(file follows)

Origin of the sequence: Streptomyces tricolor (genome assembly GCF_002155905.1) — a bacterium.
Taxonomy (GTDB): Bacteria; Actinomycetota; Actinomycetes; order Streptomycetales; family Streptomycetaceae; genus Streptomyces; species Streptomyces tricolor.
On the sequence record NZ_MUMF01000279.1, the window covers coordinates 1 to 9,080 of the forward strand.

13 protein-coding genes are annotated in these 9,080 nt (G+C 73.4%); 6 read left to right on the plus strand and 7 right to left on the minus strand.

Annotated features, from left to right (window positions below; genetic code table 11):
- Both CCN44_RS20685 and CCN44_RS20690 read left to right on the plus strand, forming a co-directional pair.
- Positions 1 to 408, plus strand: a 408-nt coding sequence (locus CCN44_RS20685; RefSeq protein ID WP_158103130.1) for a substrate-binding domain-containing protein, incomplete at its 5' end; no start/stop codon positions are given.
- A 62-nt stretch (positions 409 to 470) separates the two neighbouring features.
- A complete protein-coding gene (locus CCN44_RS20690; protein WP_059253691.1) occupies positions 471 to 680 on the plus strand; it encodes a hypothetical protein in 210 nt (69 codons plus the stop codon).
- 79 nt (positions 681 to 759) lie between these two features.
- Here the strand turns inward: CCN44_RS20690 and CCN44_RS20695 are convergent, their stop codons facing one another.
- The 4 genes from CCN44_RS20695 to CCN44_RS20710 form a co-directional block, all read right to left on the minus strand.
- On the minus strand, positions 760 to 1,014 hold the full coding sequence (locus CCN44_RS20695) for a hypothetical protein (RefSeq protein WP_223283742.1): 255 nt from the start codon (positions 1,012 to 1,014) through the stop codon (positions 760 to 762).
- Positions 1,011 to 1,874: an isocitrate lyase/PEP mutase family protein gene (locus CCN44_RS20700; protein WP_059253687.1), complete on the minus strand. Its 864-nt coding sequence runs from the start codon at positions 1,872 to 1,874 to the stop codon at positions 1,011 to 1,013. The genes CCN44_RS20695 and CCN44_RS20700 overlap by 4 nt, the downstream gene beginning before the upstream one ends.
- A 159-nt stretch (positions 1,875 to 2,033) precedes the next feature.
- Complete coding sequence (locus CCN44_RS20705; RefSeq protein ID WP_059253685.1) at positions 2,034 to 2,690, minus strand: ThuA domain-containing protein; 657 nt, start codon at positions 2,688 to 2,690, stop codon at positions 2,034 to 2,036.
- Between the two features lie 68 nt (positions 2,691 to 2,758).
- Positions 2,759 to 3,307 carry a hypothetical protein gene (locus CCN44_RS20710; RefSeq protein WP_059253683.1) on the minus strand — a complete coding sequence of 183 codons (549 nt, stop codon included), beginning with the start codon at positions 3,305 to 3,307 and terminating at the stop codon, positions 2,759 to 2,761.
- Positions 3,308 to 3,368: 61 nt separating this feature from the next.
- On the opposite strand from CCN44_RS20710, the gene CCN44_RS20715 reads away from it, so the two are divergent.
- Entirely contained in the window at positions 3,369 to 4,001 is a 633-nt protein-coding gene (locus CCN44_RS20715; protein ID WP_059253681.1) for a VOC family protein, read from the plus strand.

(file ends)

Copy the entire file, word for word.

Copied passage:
Origin of the sequence: Streptomyces tricolor (genome assembly GCF_002155905.1) — a bacterium.
Taxonomy (GTDB): Bacteria; Actinomycetota; Actinomycetes; order Streptomycetales; family Streptomycetaceae; genus Streptomyces; species Streptomyces tricolor.
On the sequence record NZ_MUMF01000279.1, the window covers coordinates 1 to 9,080 of the forward strand.

13 protein-coding genes are annotated in these 9,080 nt (G+C 73.4%); 6 read left to right on the plus strand and 7 right to left on the minus strand.

Annotated features, from left to right (window positions below; genetic code table 11):
- Both CCN44_RS20685 and CCN44_RS20690 read left to right on the plus strand, forming a co-directional pair.
- Positions 1 to 408, plus strand: a 408-nt coding sequence (locus CCN44_RS20685; RefSeq protein ID WP_158103130.1) for a substrate-binding domain-containing protein, incomplete at its 5' end; no start/stop codon positions are given.
- A 62-nt stretch (positions 409 to 470) separates the two neighbouring features.
- A complete protein-coding gene (locus CCN44_RS20690; protein WP_059253691.1) occupies positions 471 to 680 on the plus strand; it encodes a hypothetical protein in 210 nt (69 codons plus the stop codon).
- 79 nt (positions 681 to 759) lie between these two features.
- Here the strand turns inward: CCN44_RS20690 and CCN44_RS20695 are convergent, their stop codons facing one another.
- The 4 genes from CCN44_RS20695 to CCN44_RS20710 form a co-directional block, all read right to left on the minus strand.
- On the minus strand, positions 760 to 1,014 hold the full coding sequence (locus CCN44_RS20695) for a hypothetical protein (RefSeq protein WP_223283742.1): 255 nt from the start codon (positions 1,012 to 1,014) through the stop codon (positions 760 to 762).
- Positions 1,011 to 1,874: an isocitrate lyase/PEP mutase family protein gene (locus CCN44_RS20700; protein WP_059253687.1), complete on the minus strand. Its 864-nt coding sequence runs from the start codon at positions 1,872 to 1,874 to the stop codon at positions 1,011 to 1,013. The genes CCN44_RS20695 and CCN44_RS20700 overlap by 4 nt, the downstream gene beginning before the upstream one ends.
- A 159-nt stretch (positions 1,875 to 2,033) precedes the next feature.
- Complete coding sequence (locus CCN44_RS20705; RefSeq protein ID WP_059253685.1) at positions 2,034 to 2,690, minus strand: ThuA domain-containing protein; 657 nt, start codon at positions 2,688 to 2,690, stop codon at positions 2,034 to 2,036.
- Between the two features lie 68 nt (positions 2,691 to 2,758).
- Positions 2,759 to 3,307 carry a hypothetical protein gene (locus CCN44_RS20710; RefSeq protein WP_059253683.1) on the minus strand — a complete coding sequence of 183 codons (549 nt, stop codon included), beginning with the start codon at positions 3,305 to 3,307 and terminating at the stop codon, positions 2,759 to 2,761.
- Positions 3,308 to 3,368: 61 nt separating this feature from the next.
- On the opposite strand from CCN44_RS20710, the gene CCN44_RS20715 reads away from it, so the two are divergent.
- Entirely contained in the window at positions 3,369 to 4,001 is a 633-nt protein-coding gene (locus CCN44_RS20715; protein ID WP_059253681.1) for a VOC family protein, read from the plus strand.